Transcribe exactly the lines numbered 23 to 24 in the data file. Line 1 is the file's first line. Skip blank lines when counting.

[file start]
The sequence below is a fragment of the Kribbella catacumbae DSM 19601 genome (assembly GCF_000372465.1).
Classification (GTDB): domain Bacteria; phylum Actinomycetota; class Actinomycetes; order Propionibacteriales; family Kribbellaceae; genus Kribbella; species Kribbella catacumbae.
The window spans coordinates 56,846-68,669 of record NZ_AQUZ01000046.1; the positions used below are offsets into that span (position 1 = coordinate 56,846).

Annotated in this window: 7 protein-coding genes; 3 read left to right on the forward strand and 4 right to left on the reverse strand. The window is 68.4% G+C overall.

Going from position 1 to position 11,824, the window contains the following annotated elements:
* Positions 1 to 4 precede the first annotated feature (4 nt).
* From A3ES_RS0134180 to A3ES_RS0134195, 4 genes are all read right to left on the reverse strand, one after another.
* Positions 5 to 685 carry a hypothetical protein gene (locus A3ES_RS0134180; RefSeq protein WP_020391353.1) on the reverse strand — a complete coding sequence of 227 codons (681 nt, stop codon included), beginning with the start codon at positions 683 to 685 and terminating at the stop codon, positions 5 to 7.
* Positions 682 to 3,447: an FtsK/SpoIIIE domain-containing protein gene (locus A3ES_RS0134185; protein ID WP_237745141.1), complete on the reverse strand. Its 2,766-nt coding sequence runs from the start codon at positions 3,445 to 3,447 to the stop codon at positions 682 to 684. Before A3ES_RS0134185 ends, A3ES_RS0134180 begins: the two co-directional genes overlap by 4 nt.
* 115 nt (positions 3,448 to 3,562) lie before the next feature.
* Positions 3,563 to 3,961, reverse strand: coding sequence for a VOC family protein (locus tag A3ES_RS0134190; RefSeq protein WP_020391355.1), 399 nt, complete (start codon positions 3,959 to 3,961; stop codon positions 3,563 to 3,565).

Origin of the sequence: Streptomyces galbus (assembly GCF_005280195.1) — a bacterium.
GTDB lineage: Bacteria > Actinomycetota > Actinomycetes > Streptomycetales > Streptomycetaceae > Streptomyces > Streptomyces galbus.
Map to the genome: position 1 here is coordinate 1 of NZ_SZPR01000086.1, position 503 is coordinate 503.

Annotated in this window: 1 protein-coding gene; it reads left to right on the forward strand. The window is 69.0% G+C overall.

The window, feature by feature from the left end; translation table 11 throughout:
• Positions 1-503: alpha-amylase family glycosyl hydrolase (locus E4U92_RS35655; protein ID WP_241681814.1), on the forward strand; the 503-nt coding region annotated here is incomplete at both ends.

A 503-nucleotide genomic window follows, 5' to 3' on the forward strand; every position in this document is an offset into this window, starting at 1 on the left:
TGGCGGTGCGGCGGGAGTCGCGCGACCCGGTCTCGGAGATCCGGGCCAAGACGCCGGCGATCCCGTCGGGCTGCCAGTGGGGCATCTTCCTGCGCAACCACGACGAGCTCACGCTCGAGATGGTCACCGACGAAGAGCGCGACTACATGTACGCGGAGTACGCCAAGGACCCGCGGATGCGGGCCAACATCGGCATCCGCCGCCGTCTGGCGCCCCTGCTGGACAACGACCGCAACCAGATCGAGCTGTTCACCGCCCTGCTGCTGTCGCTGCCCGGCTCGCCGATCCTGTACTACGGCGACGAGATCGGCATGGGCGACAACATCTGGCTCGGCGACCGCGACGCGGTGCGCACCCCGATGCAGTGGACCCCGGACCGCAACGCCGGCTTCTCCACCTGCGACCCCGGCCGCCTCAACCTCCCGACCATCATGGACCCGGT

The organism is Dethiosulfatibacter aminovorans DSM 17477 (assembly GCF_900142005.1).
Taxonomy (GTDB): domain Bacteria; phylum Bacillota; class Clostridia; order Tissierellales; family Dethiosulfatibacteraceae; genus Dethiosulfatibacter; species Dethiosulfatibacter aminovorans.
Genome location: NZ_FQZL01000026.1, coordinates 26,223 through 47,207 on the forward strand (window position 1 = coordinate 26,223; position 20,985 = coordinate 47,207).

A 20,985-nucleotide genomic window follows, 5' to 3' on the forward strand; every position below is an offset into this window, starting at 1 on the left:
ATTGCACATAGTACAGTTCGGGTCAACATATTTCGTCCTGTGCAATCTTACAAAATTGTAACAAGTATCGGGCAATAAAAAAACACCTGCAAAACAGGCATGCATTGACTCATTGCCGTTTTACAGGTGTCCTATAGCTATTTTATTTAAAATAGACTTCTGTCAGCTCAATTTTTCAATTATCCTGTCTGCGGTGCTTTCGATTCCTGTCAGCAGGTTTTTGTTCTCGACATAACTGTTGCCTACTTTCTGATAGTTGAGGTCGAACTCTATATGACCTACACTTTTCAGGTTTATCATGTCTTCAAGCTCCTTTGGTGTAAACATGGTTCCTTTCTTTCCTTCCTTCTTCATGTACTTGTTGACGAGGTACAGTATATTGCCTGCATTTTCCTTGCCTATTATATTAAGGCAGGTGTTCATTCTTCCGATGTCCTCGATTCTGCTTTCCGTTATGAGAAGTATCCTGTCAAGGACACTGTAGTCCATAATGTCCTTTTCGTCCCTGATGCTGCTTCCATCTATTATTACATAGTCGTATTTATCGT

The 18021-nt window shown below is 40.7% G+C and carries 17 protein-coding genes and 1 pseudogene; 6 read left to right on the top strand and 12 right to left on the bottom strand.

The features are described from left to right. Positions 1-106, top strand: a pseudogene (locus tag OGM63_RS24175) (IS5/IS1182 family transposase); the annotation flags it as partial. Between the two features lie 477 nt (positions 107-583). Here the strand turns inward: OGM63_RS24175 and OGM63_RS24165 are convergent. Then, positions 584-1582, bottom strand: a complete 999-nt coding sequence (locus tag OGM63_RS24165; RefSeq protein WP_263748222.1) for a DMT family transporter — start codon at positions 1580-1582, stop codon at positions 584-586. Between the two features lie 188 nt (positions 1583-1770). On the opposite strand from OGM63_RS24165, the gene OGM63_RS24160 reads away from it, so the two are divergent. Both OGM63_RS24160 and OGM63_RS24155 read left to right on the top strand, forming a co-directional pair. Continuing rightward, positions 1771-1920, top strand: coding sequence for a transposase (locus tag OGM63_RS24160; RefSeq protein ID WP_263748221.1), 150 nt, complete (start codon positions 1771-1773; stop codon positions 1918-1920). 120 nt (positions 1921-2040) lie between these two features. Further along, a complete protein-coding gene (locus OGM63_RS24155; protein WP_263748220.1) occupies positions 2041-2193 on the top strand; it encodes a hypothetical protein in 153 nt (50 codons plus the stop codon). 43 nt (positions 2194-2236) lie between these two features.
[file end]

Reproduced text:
A 20,985-nucleotide genomic window follows, 5' to 3' on the forward strand; every position below is an offset into this window, starting at 1 on the left:
ATTGCACATAGTACAGTTCGGGTCAACATATTTCGTCCTGTGCAATCTTACAAAATTGTAACAAGTATCGGGCAATAAAAAAACACCTGCAAAACAGGCATGCATTGACTCATTGCCGTTTTACAGGTGTCCTATAGCTATTTTATTTAAAATAGACTTCTGTCAGCTCAATTTTTCAATTATCCTGTCTGCGGTGCTTTCGATTCCTGTCAGCAGGTTTTTGTTCTCGACATAACTGTTGCCTACTTTCTGATAGTTGAGGTCGAACTCTATATGACCTACACTTTTCAGGTTTATCATGTCTTCAAGCTCCTTTGGTGTAAACATGGTTCCTTTCTTTCCTTCCTTCTTCATGTACTTGTTGACGAGGTACAGTATATTGCCTGCATTTTCCTTGCCTATTATATTAAGGCAGGTGTTCATTCTTCCGATGTCCTCGATTCTGCTTTCCGTTATGAGAAGTATCCTGTCAAGGACACTGTAGTCCATAATGTCCTTTTCGTCCCTGATGCTGCTTCCATCTATTATTACATAGTCGTATTTATCGT